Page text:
What is NestJS and what are its top alternatives?
Top Alternatives to NestJS
It is a Node.js Framework which is highly focused on developer ergonomics, stability and confidence. ...
Feathers is a real-time, micro-service web framework for NodeJS that gives you control over your data via RESTful resources, sockets and flexible plug-ins. ...
Koa aims to be a smaller, more expressive, and more robust foundation for web applications and APIs. Through leveraging generators Koa allows you to ditch callbacks and greatly increase error-handling. Koa does not bundle any middleware. ...
A highly-extensible, open-source Node.js framework that enables you to create dynamic end-to-end REST APIs with little or no coding. Connect to multiple data sources, write business logic in Node.js, glue on top of your existing services and data, connect using JS, iOS & Android SDKs. ...
hapi is a simple to use configuration-centric framework with built-in support for input validation, caching, authentication, and other essential facilities for building web applications and services. ...
Express is a minimal and flexible node.js web application framework, providing a robust set of features for building single and multi-page, and hybrid web applications. ...
Django is a high-level Python Web framework that encourages rapid development and clean, pragmatic design. ...
Node.js uses an event-driven, non-blocking I/O model that makes it lightweight and efficient, perfect for data-intensive real-time applications that run across distributed devices. ...
NestJS alternatives & related posts
- Laravel like25
- Easy to learn21
- Beautiful code19
- ORM Mapper10
- Service Providers6
- Easy to understand documentation2
- Fast development2
- Schema migrations1
- Ace command-line tool1
- Small community4
- Poor documentation1
- Choose any ORM7
- Datastore Agnostic7
- Flexible Plugins6
- Choose Socketio or Primus5
- Easy Rest4
- Isomorphic Services API4
- Open source4
- Easy to use with Graphql3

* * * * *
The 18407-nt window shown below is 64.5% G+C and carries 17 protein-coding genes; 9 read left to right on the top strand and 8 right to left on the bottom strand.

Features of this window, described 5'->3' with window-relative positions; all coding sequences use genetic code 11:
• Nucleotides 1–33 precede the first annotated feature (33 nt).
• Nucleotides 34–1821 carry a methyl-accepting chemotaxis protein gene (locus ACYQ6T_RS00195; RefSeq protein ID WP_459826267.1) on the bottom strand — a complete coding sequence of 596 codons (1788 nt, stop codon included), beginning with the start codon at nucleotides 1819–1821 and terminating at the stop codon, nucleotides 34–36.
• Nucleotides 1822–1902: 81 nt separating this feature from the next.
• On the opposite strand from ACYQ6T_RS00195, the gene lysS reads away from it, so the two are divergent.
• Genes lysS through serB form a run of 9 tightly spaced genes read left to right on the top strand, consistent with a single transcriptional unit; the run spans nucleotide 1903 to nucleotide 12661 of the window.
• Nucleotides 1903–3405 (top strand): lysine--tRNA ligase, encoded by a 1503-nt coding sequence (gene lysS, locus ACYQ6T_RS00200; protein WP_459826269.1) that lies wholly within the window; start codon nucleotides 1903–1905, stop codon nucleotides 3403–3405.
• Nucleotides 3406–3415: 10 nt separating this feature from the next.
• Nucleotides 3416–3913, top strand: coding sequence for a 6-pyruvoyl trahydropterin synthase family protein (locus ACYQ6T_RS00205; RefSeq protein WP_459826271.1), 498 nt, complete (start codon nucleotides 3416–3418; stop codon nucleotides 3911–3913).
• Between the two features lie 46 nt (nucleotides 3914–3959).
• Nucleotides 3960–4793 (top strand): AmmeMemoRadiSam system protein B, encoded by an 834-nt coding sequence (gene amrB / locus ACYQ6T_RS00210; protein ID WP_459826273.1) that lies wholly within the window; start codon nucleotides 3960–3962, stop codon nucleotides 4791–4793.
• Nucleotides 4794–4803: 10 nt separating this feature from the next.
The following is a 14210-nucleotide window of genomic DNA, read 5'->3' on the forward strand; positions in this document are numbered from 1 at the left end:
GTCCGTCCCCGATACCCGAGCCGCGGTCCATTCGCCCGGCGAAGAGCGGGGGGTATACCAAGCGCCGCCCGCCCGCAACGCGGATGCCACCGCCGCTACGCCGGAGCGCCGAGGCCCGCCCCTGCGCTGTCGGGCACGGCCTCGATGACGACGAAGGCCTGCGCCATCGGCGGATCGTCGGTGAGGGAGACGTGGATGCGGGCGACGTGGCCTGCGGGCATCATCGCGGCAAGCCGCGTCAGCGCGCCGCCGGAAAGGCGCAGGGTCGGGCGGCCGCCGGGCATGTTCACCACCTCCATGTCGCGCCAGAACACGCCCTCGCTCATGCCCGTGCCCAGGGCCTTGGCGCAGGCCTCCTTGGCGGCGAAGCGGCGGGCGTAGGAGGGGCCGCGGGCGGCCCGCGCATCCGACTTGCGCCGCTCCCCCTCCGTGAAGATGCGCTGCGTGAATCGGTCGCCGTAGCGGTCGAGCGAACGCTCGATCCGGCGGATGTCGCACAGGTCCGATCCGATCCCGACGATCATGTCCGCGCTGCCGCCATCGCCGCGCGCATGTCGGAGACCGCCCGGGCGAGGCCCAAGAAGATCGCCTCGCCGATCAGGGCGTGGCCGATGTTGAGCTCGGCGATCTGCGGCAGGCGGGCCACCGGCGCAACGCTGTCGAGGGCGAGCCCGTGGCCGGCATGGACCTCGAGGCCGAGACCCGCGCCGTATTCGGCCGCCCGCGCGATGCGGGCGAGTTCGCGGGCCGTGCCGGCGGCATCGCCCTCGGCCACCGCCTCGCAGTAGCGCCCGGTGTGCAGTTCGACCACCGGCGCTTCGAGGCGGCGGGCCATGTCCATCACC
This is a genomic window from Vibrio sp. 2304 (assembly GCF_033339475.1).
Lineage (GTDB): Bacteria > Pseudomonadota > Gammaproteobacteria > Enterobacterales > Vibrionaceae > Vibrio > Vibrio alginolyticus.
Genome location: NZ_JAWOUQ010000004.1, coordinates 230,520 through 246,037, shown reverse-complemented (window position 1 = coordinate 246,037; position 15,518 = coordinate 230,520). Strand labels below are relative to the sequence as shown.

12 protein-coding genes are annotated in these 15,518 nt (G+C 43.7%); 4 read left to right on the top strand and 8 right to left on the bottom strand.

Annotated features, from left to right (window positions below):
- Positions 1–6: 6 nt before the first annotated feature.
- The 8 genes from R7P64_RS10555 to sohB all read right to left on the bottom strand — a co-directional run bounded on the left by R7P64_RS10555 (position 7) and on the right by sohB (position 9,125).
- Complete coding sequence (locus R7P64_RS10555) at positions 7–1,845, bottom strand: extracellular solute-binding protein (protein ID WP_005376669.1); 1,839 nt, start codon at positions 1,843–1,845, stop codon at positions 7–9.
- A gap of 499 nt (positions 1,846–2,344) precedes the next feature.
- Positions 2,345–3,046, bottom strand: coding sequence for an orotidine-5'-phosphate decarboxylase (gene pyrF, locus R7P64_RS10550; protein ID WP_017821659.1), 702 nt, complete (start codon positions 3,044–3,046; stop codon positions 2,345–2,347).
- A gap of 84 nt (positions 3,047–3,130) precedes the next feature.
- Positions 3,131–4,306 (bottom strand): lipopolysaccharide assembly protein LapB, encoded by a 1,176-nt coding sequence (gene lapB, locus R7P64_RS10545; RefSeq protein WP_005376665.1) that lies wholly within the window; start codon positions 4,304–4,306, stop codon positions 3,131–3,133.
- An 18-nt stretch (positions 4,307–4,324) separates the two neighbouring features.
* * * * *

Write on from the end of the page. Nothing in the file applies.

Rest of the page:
- Service-oriented architecture3
- Data-driven APIs3
- Uses express, will support other options soon3
- Advanced Composable Service Middleware called holds3
related FeathersJS posts
Recently I have been working on an open source stack to help people consolidate their personal health data in a single database so that AI and analytics apps can be run against it to find personalized treatments. We chose to go with a #containerized approach leveraging Docker #containers with a local development environment setup with Docker Compose and nginx for container routing. For the production environment we chose to pull code from GitHub and build/push images using Jenkins and using Kubernetes to deploy to Amazon EC2.
We also implemented a dashboard app to handle user authentication/authorization, as well as a custom SSO server that runs on Heroku which allows experts to easily visit more than one instance without having to login repeatedly. The #Backend was implemented using my favorite #Stack which consists of FeathersJS on top of Node.js and ExpressJS with PostgreSQL as the main database. The #Frontend was implemented using React, Redux.js, Semantic UI React and the FeathersJS client. Though testing was light on this project, we chose to use AVA as well as ESLint to keep the codebase clean and consistent.
Fontumi focuses on the development of telecommunications solutions. We have opted for technologies that allow agile development and great scalability.
Firebase and Node.js + FeathersJS are technologies that we have used on the server side. Vue.js is our main framework for clients.
Our latest products launched have been focused on the integration of AI systems for enriched conversations. Google Compute Engine , along with Dialogflow and Cloud Firestore have been important tools for this work.
Git + GitHub + Visual Studio Code is a killer stack.
- REST API1
related Koa posts
I think next step could be to use Koa but I am not sure.
- Need a nodejs ReST-API, DB, AAA, Swagger? Then loopback11
- Easy Database Migration9
- Code generator6
- The future of API's4